Chat at any length to City coach Ian Culverhouse on the back of Norwich’s title triumph and two phrases repeatedly spring to mind.
Or rather, versions of.
That when it comes to football management, three is company, not a crowd. And as for winning League One titles by the proverbial country mile, that’s when diamonds prove a man’s best friend.
“This is the first title that I’ve won as a coach and the feeling is great,” said Ian, speaking to the NCFC Matchday programme, as the 45-year-old former City UEFA Cup hero reflected on quite a season in the club’s 108-year history.
Few, for example, would have bet on Norwich sweeping all before them after their opening bow in the third tier of English football.
But once a new, managerial order was restored after that now-infamous 7-1 home defeat to Ian’s then employers so the Canaries gradually emerged as this unstoppable League One force; rolling one opponent after another over with a winning mix of style and substance. That and one or two right little sparklers having the times of their lives.
“It’s a big, big achievement,” stressed Paul Lambert’s right-hand man. “I know a lot of people are saying that we shouldn’t be in this division anyway, but the facts are we are – and we’ve gone and won it.
“So full credit to the players and everyone connected with it.”
It is not, of course, the first piece of silverware to be associated with Culverhouse and the Canaries. He has the 1991 Barry Butler Player of the Season trophy to his name already – an accolade, he says, that came with a little help from his friends.
Winning something as part of a tightly-knit management team is a whole new ball game.
“When you’re surrounded by good players as we were in those days with the Munich thing and Europe, you just rolled onto it,” said Ian.
“But now – when you come over the other side of the line – there’s a lot more planning. You don’t really know as a player what really goes into being a coach, so I’m very satisfied with what we’ve done here.”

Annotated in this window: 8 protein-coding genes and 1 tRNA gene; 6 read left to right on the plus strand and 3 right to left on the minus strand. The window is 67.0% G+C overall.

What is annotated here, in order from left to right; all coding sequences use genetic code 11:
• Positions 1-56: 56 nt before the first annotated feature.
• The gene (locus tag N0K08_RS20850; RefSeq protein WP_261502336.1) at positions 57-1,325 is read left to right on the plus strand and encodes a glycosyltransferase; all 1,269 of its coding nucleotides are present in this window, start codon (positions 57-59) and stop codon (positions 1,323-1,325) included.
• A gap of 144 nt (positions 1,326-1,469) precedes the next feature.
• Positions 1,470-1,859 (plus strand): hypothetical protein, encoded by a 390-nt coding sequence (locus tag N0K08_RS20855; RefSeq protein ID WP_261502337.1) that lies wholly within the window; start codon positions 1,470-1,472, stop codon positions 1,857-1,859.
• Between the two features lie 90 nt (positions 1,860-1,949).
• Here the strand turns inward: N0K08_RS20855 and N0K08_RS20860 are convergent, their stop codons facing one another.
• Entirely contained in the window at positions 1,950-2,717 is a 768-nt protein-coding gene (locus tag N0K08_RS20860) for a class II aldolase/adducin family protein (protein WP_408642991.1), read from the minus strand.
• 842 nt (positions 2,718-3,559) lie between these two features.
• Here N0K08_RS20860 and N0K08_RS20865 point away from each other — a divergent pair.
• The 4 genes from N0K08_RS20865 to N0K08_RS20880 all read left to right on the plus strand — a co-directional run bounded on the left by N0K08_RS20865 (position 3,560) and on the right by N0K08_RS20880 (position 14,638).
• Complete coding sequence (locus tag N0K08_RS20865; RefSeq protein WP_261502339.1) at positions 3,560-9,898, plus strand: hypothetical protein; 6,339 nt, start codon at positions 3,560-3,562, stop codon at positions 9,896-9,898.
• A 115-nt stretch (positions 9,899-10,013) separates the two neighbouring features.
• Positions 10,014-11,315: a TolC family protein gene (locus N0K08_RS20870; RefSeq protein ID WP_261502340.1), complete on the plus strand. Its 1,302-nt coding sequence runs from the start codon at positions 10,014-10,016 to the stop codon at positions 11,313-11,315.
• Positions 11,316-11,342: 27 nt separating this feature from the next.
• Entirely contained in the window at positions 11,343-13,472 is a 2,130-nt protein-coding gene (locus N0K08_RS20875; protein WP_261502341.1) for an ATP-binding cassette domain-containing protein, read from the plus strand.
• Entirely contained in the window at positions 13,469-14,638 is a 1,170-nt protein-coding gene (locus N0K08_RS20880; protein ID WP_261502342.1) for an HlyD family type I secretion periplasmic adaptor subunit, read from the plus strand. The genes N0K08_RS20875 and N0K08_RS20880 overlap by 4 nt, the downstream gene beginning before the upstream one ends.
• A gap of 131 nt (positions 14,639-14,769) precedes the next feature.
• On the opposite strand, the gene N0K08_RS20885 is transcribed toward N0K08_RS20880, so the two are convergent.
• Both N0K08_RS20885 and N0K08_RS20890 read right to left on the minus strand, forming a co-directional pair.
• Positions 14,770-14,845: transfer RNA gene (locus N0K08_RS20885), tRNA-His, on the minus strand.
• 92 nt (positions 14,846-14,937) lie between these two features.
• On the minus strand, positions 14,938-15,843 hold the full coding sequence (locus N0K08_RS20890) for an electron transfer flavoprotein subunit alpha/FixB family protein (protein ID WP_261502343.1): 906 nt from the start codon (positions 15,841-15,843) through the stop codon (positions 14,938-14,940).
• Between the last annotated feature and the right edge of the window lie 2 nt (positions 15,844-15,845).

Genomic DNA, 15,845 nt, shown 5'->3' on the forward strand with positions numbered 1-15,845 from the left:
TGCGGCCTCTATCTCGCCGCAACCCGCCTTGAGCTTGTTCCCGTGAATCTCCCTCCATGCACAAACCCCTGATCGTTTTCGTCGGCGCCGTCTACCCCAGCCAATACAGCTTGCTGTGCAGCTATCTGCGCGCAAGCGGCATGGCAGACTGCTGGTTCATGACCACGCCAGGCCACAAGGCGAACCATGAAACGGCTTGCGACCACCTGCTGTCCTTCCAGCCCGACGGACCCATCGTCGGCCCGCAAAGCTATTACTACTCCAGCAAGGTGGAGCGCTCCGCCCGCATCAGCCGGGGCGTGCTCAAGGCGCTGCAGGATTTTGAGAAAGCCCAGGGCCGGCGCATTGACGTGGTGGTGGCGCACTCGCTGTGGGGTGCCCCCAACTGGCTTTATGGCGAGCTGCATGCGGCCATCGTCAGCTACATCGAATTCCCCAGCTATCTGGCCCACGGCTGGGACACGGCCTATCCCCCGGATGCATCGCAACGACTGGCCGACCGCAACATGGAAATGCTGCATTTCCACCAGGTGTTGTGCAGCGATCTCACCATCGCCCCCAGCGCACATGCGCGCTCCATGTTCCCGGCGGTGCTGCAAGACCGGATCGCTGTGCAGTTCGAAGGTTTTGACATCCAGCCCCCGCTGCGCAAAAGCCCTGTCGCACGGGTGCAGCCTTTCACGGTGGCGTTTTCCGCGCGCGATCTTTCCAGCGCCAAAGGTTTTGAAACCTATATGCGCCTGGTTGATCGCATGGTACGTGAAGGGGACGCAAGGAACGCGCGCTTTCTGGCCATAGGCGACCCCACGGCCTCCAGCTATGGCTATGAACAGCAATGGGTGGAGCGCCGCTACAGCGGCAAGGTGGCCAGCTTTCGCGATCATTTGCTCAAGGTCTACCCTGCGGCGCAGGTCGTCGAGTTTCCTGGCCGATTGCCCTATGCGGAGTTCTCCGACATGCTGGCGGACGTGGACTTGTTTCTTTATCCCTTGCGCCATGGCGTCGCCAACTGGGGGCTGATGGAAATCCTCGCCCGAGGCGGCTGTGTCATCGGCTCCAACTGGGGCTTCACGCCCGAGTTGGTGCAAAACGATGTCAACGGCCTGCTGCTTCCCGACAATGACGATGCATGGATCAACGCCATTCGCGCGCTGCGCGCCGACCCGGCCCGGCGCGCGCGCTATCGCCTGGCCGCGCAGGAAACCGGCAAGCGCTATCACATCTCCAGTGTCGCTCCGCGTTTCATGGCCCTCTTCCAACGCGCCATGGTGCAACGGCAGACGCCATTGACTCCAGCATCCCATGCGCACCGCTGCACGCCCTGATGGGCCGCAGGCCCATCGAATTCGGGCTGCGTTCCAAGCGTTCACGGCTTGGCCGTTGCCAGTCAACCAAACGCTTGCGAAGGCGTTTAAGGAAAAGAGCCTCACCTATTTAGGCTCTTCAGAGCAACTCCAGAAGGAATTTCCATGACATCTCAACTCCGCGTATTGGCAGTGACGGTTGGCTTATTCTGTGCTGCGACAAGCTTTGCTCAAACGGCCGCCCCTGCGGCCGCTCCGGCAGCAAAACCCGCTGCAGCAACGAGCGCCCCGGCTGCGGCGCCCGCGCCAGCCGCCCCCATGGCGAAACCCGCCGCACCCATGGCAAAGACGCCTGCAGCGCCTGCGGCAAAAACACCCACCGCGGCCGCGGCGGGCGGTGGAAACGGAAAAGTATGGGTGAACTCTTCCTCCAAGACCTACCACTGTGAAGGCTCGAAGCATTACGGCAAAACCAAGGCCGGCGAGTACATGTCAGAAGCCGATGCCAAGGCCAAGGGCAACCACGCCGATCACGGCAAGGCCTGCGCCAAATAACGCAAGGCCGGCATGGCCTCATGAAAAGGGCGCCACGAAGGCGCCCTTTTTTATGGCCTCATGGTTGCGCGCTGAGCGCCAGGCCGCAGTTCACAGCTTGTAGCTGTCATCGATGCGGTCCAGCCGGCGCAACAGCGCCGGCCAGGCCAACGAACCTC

As well he should be. One from the likes of Leeds United, Charlton Athletic and Southampton will be doing the rounds again in League One next season; it is no simple feat to bounce back at the first time of asking – particularly in only your first season in charge.
Fortunately Lambert and Culverhouse – alongside football operations manager Gary Karsa – have now had three clubs and four years in which to fine-tune their act since the three first came together at Wycombe Wanderers in the summer of 2006.
Come the summer of 2008 and the odd goal was all that denied the Buckinghamshire side a place in the League Two play-off final as Lambert’s managerial reputation began to soar. The fact that Adams Park was where one Martin O’Neill cut his own managerial teeth is just one of a number of happy coincidences the two men share.
“That year there at Wycombe we got into the play-offs and just fell short, unfortunately – and Stockport where a better side than us, anyway,” admitted Ian.
“But when The Gaffer left there, there was always a feeling inside me that we’d started a job that we didn’t really get to finish. And it was a shame really.
“We hooked up again at Colchester; took them from where they were and built on it again… this opportunity came along and it was a job that you couldn’t really turn down.”
Much to the Us chagrin, ‘Team Lambert’ was swiftly installed at Carrow Road – a three-man unit that would, of course, be joined by Culverhouse’s long-time pal from first Spurs Youths and then City, Ian Crook.
But that Lambert-Culverhouse-Karsa axis remains the cornerstone of City’s achievements this term; the fact that O’Neill likewise always has Steve Walford and John Robertson by his side is, again, no coincidence.
“I think there is a chemistry between the three of us that works – yes, I think there is,” said Ian, relishing the fact that Lambert lets his coaches coach – just as much as the coaches let the manager manage. He is ‘The Gaffer’ – that is set in Scottish granite.
“The manager really lets me have the day-to-day running of the training field which I enjoy; which I revel in. And then we sit down and we plan things. But he gives me a free rein of what to do on the training pitch – which is great.
“He lets his coaches coach. He’s his own man at the end of the day, but he trusts what I do. He knows it’s for the best of the team and we’re planning for that Saturday.
“He always asks what we’re going to do; I show him. And if he wants to change anything, he does. But, usually, he goes: ‘No, brilliant…’”
Ian is well aware of the parallels with O’Neill’s famed back-room set-up.
“I would say it’s similar,” he said. “The Gaffer here speaks to Martin [O’Neill] a hell of a lot and he’s worked under him – I’ve never had the privilege to work under him. But Martin always told him to surround himself with people that you can trust – which he has done at Villa.
“And I think the Gaffer here has gone down the same lines.”